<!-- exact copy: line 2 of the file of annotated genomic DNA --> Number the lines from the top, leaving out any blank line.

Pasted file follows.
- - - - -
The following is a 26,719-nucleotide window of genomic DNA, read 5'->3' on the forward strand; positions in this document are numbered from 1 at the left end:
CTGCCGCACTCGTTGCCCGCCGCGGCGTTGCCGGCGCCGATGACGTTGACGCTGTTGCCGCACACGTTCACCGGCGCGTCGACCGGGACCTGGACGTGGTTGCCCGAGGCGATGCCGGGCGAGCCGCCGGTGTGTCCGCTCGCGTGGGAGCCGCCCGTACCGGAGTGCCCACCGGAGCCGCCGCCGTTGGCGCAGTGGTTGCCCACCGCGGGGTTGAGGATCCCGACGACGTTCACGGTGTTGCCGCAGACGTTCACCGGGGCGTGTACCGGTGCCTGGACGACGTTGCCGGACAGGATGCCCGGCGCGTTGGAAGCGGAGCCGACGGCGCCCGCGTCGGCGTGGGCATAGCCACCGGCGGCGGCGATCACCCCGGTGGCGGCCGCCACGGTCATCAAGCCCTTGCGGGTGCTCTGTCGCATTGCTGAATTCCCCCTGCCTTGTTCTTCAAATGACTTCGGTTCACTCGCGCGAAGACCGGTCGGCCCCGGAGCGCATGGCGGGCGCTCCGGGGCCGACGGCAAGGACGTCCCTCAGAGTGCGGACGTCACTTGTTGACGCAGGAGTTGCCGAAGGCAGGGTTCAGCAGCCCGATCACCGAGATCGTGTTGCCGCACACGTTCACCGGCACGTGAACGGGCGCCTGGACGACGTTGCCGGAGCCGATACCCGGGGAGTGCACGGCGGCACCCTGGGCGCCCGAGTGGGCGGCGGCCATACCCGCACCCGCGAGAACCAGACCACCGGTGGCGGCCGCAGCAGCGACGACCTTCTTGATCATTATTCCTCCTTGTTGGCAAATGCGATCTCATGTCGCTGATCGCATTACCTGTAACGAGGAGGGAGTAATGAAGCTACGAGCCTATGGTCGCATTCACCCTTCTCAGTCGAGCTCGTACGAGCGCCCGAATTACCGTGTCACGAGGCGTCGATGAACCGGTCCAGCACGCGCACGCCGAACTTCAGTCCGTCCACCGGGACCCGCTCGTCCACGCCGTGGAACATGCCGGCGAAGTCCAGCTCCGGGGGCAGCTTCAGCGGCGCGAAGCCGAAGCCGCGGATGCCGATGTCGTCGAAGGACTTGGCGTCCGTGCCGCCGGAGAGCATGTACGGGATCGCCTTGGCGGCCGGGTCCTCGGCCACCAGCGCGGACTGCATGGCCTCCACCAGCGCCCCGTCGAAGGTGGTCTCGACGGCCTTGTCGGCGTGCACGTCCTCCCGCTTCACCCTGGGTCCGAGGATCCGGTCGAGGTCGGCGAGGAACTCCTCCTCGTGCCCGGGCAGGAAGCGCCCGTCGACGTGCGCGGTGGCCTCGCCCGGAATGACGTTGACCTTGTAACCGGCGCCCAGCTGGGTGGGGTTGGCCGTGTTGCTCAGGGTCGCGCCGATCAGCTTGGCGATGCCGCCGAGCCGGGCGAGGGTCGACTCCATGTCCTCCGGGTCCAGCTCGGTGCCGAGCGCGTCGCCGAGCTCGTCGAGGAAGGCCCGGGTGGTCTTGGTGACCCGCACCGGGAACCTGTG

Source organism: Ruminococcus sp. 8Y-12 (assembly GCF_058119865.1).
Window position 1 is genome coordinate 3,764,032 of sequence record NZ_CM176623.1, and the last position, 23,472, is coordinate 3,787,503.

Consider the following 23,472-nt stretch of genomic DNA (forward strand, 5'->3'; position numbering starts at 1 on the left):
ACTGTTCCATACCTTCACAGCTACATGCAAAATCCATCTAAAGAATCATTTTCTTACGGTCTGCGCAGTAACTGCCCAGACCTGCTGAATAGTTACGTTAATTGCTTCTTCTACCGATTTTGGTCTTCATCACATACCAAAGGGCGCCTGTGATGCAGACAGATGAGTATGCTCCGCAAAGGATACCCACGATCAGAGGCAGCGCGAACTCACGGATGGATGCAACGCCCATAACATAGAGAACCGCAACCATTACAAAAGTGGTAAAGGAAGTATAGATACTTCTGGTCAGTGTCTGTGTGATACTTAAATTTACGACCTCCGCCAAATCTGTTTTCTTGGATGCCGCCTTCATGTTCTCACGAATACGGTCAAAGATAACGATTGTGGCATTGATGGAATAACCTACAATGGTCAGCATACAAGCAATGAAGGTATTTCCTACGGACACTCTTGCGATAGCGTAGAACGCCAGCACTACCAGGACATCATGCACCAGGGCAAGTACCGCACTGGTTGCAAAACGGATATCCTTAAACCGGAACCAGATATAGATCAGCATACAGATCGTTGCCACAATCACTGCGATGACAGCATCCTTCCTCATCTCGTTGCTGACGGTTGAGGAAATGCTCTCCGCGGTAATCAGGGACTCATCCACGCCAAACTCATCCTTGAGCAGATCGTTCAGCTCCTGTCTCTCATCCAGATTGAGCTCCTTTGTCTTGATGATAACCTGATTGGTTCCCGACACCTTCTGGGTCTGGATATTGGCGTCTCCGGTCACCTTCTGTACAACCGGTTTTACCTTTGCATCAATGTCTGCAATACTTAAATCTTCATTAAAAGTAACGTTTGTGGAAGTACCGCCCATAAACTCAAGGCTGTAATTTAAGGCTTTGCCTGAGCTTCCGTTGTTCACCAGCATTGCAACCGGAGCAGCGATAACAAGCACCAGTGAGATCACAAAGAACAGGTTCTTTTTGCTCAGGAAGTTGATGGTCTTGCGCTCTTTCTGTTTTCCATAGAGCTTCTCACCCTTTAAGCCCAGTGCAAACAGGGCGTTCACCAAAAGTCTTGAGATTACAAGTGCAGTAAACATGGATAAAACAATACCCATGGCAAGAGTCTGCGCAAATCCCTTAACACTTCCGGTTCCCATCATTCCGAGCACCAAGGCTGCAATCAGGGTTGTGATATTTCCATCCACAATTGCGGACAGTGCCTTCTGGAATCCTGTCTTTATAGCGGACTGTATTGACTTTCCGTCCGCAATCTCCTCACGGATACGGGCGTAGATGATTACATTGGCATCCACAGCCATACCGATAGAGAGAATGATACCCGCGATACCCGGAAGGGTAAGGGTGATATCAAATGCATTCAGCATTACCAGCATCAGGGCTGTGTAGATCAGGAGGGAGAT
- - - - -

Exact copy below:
CTGCCGCACTCGTTGCCCGCCGCGGCGTTGCCGGCGCCGATGACGTTGACGCTGTTGCCGCACACGTTCACCGGCGCGTCGACCGGGACCTGGACGTGGTTGCCCGAGGCGATGCCGGGCGAGCCGCCGGTGTGTCCGCTCGCGTGGGAGCCGCCCGTACCGGAGTGCCCACCGGAGCCGCCGCCGTTGGCGCAGTGGTTGCCCACCGCGGGGTTGAGGATCCCGACGACGTTCACGGTGTTGCCGCAGACGTTCACCGGGGCGTGTACCGGTGCCTGGACGACGTTGCCGGACAGGATGCCCGGCGCGTTGGAAGCGGAGCCGACGGCGCCCGCGTCGGCGTGGGCATAGCCACCGGCGGCGGCGATCACCCCGGTGGCGGCCGCCACGGTCATCAAGCCCTTGCGGGTGCTCTGTCGCATTGCTGAATTCCCCCTGCCTTGTTCTTCAAATGACTTCGGTTCACTCGCGCGAAGACCGGTCGGCCCCGGAGCGCATGGCGGGCGCTCCGGGGCCGACGGCAAGGACGTCCCTCAGAGTGCGGACGTCACTTGTTGACGCAGGAGTTGCCGAAGGCAGGGTTCAGCAGCCCGATCACCGAGATCGTGTTGCCGCACACGTTCACCGGCACGTGAACGGGCGCCTGGACGACGTTGCCGGAGCCGATACCCGGGGAGTGCACGGCGGCACCCTGGGCGCCCGAGTGGGCGGCGGCCATACCCGCACCCGCGAGAACCAGACCACCGGTGGCGGCCGCAGCAGCGACGACCTTCTTGATCATTATTCCTCCTTGTTGGCAAATGCGATCTCATGTCGCTGATCGCATTACCTGTAACGAGGAGGGAGTAATGAAGCTACGAGCCTATGGTCGCATTCACCCTTCTCAGTCGAGCTCGTACGAGCGCCCGAATTACCGTGTCACGAGGCGTCGATGAACCGGTCCAGCACGCGCACGCCGAACTTCAGTCCGTCCACCGGGACCCGCTCGTCCACGCCGTGGAACATGCCGGCGAAGTCCAGCTCCGGGGGCAGCTTCAGCGGCGCGAAGCCGAAGCCGCGGATGCCGATGTCGTCGAAGGACTTGGCGTCCGTGCCGCCGGAGAGCATGTACGGGATCGCCTTGGCGGCCGGGTCCTCGGCCACCAGCGCGGACTGCATGGCCTCCACCAGCGCCCCGTCGAAGGTGGTCTCGACGGCCTTGTCGGCGTGCACGTCCTCCCGCTTCACCCTGGGTCCGAGGATCCGGTCGAGGTCGGCGAGGAACTCCTCCTCGTGCCCGGGCAGGAAGCGCCCGTCGACGTGCGCGGTGGCCTCGCCCGGAATGACGTTGACCTTGTAACCGGCGCCCAGCTGGGTGGGGTTGGCCGTGTTGCTCAGGGTCGCGCCGATCAGCTTGGCGATGCCGCCGAGCCGGGCGAGGGTCGACTCCATGTCCTCCGGGTCCAGCTCGGTGCCGAGCGCGTCGCCGAGCTCGTCGAGGAAGGCCCGGGTGGTCTTGGTGACCCGCACCGGGAACCTGTG